Meet the Portland Personal Trainer Who Promises Body Positivity and Zero Bro Vibes

Lacy Davis once battled anorexia and bulimia. Now she’s flipped the switch on a new kind of workout culture.

By Tuck Woodstock June 24, 2016 Published in the Health Annual: Summer 2016 issue of Portland Monthly

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Lacy Davis battled anorexia and bulimia for four years before she was hired to teach high school art classes in Oakland.

“The day I started teaching, a lot of things got better immediately,” the California native reflects. “I thought, ‘If I’m going be a role model for teenage girls, I can’t treat myself like shit.’”

Davis stopped counting calories or timing her workouts. She joined a CrossFit gym and fell in love with powerlifting. She took over the high school’s health classes, lecturing on nutrition and body image. In 2012, she left teaching to focus on her fledgling body-positive wellness coaching service, Super Strength Health.

These days, Davis—who had lived in Portland previously and moved back last September—leads personal training sessions at a local gym, offers nutritional counseling and emotional support to remote clients across the country, and records the feminist fitness podcast Rise and Resist. Her clients range from queer vegans seeking a like-minded workout buddy to middle-aged women looking to break from decades of restrictive dieting.

“Really, it’s a whole philosophical difference than most wellness professionals take,” Davis says. “If people say negative things about their body, I question the roots of those feelings instead of just offering them a weight-loss plan. I don’t think thin equals healthy.”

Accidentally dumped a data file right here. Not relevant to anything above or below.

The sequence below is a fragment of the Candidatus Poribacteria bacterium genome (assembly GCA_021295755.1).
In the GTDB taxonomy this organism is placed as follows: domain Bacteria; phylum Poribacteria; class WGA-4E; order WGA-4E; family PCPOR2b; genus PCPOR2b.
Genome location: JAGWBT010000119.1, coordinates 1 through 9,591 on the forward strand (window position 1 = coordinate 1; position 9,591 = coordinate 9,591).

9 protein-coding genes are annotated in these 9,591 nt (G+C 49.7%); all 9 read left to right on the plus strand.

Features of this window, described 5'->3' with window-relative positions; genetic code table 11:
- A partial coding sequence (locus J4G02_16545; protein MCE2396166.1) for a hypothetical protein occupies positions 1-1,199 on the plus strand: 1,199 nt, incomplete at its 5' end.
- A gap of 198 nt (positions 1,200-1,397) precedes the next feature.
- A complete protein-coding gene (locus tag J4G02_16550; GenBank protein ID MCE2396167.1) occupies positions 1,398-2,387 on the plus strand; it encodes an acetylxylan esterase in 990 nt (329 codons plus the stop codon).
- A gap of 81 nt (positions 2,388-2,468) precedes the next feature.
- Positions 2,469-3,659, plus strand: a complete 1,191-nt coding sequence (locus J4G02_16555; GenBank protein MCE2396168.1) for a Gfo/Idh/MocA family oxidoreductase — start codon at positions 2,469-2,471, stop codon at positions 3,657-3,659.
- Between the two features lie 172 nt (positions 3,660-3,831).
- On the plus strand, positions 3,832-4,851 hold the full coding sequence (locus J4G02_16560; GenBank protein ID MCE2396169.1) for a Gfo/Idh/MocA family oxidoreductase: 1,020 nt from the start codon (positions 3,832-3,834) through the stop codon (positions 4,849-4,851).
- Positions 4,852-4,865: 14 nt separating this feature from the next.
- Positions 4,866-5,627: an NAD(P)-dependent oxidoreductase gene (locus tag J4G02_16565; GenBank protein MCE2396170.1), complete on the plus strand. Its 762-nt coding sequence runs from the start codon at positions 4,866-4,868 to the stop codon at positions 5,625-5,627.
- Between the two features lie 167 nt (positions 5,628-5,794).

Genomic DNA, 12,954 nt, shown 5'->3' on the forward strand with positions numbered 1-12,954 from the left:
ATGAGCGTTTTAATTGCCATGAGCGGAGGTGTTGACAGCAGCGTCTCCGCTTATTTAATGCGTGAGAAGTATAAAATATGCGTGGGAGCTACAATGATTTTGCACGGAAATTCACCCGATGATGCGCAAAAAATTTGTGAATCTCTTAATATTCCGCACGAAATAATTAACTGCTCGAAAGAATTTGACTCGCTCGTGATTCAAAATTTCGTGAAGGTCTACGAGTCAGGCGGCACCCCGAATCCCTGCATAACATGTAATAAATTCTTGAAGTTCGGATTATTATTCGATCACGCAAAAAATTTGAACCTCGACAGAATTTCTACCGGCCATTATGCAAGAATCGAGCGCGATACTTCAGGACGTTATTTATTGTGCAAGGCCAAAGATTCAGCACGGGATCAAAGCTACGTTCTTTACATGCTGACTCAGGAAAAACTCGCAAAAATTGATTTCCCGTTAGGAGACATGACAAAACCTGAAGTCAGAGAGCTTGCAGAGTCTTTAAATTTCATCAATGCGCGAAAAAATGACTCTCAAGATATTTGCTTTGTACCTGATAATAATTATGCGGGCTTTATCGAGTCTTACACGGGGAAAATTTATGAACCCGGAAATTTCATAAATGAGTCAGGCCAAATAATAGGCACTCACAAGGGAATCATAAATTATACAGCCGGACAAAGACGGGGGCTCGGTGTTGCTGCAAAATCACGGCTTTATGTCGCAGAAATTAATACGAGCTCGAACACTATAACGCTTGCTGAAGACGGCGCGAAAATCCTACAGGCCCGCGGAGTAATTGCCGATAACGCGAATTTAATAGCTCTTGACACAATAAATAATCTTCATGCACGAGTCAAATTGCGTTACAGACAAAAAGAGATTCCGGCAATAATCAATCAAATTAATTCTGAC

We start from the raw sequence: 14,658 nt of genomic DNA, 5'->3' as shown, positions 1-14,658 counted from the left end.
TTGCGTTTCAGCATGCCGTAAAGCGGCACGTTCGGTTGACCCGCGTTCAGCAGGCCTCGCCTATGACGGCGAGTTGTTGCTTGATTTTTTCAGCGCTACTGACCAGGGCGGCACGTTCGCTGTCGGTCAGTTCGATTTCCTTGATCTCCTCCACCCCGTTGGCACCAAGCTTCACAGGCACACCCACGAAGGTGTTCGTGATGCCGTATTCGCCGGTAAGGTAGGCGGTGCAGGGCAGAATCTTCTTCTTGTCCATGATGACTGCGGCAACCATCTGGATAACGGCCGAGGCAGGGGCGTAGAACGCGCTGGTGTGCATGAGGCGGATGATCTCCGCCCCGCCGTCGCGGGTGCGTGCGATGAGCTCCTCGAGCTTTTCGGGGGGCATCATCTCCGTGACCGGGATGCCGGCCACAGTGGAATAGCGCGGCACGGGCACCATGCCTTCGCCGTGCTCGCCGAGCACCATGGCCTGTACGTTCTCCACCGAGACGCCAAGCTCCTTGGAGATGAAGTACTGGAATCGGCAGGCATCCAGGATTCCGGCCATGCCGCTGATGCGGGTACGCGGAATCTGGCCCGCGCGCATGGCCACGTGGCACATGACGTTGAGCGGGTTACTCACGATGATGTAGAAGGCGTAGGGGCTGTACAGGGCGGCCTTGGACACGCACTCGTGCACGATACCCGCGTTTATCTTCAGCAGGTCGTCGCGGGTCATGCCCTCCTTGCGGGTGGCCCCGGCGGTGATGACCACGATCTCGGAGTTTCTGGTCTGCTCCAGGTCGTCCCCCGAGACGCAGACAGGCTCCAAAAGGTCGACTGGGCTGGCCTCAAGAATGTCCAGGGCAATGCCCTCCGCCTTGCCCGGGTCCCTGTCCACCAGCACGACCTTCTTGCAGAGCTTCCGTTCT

Davis’s candid stories about her own body image struggles and her relentless dedication to positive body imagery fuel the business. Facing an ever-growing client list, Davis is working to expand by opening her own gym aimed toward feminists, queer and trans people, those with larger bodies—anyone who may not feel welcome or at home in traditional workout spaces.

“Weight loss is so ingrained in gym culture that it excludes people who have a negative relationship with weight loss,” she explains. “My goal is a gym that doesn’t talk about it.” (She also promises there will be no “bro vibes,” which may make the concept even more appealing.)

Intentionally or not, Davis’s work is part of an emerging social movement, one that emphasizes self-esteem over size, and weight lifting over weight loss—strong over skinny, basically. She hopes her gym can serve as a rallying point against diet culture.

“I don’t just care about Portland,” Davis says. “I want to be a voice that helps change the industry. And I think it will happen, because the fact of the matter is, weight loss is not sustainable. I don’t understand how a person can feel empowered if they’re constantly having a negative dialogue around their body.” 

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